Actors who host podcasts are divided on how or whether to continue their programs, as the 8-day-old Hollywood actors’ strike reverberates through an adjacent industry that didn’t exist during the union’s last work stoppage 43 years ago.
The official targets of the strike are film and television productions associated with the Alliance of Motion Picture and Television Producers, a group that includes all of the major Hollywood studios and streamers like Netflix, Amazon and Apple. But messaging from the actors’ union, SAG-AFTRA, barring promotion of past or future work for the studios has left some members unsure of whether their podcasts are in violation of union policy.
But similar podcasts — including ones about “Will & Grace,” “Gilmore Girls,” “New Girl” and “Beverly Hills, 90210” — continued as scheduled. An episode of “Office Ladies,” a podcast about “The Office,” was published two days behind schedule as the hosts, Jenna Fischer and Angela Kinsey, debated how to proceed, according to a person close to the show.
In an episode of the “One Tree Hill” rewatch podcast “Drama Queens” that aired on Monday, the actors Sophia Bush, Hilarie Burton Morgan and Bethany Joy Lenz expressed uncertainty about whether their show could continue in its usual format and answered listener questions instead.
“Because our show currently is still streaming — even though we filmed it 20 years ago — is doing a rewatch pod considered promotion?” Burton Morgan asked, noting that she and the others awaited “a clear answer” from the union. Bush said later that “nobody really knows” what the guidelines allow.
The actresses Emily Deschanel and Carla Gallo, whose “Bones” rewatch podcast, “Boneheads,” was scheduled to debut this week, said in a statement on Wednesday that the show would be postponed.
“We’re waiting for additional guidance from the guild and will keep everyone updated with the new launch date as soon as we have it,” the statement read.
Pamela Greenwalt, a spokeswoman for SAG-AFTRA, said in a phone call on Friday that although the actors’ union considers rewatch podcasts promotional, actors under contract to produce such shows will not be considered in breach for continuing them.
Complicating matters further is the fact that many Hollywood studios and streamers also have podcast arms. Amazon, for example, owns or distributes several actor-led podcasts through its subsidiaries Audible and Wondery, including “Smartless,” hosted by Jason Bateman, Will Arnett and Sean Hayes; “Life Is Short With Justin Long,” hosted by Justin Long; and “Baby, This Is Keke Palmer,” hosted by Keke Palmer. All of those shows released new episodes this week.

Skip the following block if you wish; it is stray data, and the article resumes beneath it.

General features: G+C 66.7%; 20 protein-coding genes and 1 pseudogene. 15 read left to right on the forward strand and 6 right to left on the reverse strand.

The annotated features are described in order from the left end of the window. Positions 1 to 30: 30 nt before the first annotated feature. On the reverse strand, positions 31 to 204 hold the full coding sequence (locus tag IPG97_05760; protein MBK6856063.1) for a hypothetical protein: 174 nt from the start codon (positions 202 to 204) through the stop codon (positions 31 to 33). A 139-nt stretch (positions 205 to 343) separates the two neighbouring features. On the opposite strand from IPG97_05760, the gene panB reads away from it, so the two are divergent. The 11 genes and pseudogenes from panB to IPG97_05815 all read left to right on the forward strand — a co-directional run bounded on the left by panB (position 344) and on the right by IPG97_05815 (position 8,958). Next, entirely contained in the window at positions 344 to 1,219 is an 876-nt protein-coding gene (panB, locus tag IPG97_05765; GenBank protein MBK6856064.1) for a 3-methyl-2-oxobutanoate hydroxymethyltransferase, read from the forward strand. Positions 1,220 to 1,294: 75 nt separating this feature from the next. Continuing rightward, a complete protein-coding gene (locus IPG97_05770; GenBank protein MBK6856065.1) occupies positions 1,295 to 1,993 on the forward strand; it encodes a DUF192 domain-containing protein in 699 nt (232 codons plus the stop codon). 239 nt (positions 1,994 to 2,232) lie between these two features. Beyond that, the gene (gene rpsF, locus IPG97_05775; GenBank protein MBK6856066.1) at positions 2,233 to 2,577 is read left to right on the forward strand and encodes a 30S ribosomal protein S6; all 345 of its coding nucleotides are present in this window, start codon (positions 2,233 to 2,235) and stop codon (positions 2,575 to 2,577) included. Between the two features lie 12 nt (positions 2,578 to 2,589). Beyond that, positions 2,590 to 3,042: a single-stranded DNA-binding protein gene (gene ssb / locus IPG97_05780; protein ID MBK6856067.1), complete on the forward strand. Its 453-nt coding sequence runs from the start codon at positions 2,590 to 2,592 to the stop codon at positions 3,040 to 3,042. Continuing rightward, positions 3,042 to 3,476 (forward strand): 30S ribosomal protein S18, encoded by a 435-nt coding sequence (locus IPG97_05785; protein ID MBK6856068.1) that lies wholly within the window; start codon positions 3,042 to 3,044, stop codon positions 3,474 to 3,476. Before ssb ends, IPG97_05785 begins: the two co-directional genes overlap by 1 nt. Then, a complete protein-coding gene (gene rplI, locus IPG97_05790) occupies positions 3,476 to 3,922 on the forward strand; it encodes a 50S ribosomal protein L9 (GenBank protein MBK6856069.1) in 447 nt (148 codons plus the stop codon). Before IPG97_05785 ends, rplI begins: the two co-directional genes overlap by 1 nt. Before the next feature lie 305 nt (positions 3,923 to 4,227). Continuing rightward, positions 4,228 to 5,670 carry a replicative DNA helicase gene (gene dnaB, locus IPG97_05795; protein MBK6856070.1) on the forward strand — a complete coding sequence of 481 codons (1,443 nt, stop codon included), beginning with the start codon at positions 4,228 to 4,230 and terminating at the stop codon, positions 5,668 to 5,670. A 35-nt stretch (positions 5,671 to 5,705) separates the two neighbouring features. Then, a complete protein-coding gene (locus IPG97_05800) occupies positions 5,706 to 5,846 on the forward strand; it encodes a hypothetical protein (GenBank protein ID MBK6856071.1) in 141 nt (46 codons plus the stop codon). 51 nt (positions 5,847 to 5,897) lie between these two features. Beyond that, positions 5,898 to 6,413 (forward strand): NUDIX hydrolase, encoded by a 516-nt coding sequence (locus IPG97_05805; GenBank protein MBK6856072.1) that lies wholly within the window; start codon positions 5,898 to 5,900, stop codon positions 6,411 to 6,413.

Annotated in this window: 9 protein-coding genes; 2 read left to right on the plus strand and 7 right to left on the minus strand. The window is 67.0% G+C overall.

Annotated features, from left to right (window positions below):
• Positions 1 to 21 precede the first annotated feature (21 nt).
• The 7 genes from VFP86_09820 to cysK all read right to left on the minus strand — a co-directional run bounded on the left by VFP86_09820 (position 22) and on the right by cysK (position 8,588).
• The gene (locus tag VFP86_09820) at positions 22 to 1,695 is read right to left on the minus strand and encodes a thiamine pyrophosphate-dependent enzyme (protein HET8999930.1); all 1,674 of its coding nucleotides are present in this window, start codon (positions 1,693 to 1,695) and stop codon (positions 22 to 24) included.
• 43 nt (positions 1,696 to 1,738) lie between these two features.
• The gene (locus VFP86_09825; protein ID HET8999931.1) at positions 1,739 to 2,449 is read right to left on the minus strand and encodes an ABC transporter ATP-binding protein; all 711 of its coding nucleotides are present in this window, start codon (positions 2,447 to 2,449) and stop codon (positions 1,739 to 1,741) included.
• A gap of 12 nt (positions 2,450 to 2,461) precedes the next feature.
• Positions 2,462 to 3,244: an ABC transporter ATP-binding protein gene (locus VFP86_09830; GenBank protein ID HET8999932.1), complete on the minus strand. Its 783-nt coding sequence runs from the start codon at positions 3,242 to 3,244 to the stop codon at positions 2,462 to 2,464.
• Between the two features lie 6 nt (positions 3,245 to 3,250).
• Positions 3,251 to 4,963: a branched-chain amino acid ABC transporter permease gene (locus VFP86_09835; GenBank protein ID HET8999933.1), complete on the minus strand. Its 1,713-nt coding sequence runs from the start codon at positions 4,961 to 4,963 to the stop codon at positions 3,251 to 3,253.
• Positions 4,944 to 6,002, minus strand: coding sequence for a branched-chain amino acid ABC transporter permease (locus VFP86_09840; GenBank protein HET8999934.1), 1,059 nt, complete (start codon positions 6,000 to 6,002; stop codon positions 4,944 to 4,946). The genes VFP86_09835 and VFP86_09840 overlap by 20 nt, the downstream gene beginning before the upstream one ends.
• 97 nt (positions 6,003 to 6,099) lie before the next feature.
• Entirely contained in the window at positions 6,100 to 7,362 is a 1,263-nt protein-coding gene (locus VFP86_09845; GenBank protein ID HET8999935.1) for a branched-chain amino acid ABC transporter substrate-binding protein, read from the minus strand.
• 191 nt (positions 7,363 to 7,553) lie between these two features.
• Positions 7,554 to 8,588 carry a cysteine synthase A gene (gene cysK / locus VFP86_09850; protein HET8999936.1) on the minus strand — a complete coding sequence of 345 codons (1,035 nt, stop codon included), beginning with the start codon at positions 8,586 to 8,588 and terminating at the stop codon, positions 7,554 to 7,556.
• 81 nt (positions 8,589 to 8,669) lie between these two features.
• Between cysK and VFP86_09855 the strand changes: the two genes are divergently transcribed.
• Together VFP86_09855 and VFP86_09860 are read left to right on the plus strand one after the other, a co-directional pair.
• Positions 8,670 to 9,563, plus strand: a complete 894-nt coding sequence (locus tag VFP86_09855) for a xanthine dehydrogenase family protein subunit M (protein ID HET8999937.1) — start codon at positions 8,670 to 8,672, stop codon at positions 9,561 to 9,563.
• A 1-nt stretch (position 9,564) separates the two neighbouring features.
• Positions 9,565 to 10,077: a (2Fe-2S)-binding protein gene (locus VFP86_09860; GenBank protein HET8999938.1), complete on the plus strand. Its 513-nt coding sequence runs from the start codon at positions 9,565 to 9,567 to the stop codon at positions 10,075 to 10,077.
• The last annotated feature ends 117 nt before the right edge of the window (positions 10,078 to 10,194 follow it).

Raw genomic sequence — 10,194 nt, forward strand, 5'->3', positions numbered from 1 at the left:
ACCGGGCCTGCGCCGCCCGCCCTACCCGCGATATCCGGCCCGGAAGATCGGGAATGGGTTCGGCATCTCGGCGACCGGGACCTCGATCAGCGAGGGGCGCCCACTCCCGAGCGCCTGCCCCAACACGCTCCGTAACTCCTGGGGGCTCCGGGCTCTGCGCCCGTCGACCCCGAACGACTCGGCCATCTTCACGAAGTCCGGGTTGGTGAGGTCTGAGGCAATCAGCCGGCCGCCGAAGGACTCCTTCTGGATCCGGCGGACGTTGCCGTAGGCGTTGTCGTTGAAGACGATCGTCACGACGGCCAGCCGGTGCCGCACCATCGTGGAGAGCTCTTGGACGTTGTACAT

While neither Audible nor Wondery is directly affiliated with the film and TV alliance, their connection to Amazon may put the actors they work with in an uncomfortable position. Representatives for Bateman, Arnett, Hayes, Long and Palmer didn’t respond to requests for comment. Greenwalt, of SAG-AFTRA, said podcasts produced by members of the film and TV alliance are not necessarily in violation and that actors with questions should consult with the union.
If the strike keeps actors from film and television sets for months, as some on both sides fear, podcasts could become a significant source of work. The vast majority of SAG-AFTRA’s 160,000 members are working-class performers, many of whom say the economics of streaming film and television have made it harder than ever to make a living.
Some kinds of podcasts, such as those that have no affiliation with — and that do not feature discussions of work produced by — the A.M.P.T.P., are not in dispute. The actress and writer Natasha Leggero, who hosts the relationship podcast “The Endless Honeymoon” with her husband, the comedian Moshe Kasher, said their show was moving ahead. “People still need advice and have dirty secrets to air even when actors and writers are on strike,” Leggero said.
Actors are free to appear as guests on celebrity interview podcasts as long as they don’t “promote struck work” while doing so, according to union guidelines. But, in practice, asking a performer not to talk about their work may prove awkward for everyone involved.
On a recent episode of the comedy podcast “Lovett or Leave It,” the host, Jon Lovett, greeted his guest, the actor Jared Goldstein, by saying, “I like the thing that you’re in.” Goldstein, who appears in the most recent season of “Black Mirror,” replied, “Oh, thank you for liking the thing that I’m in, which for legal reasons cannot be discussed at this time.”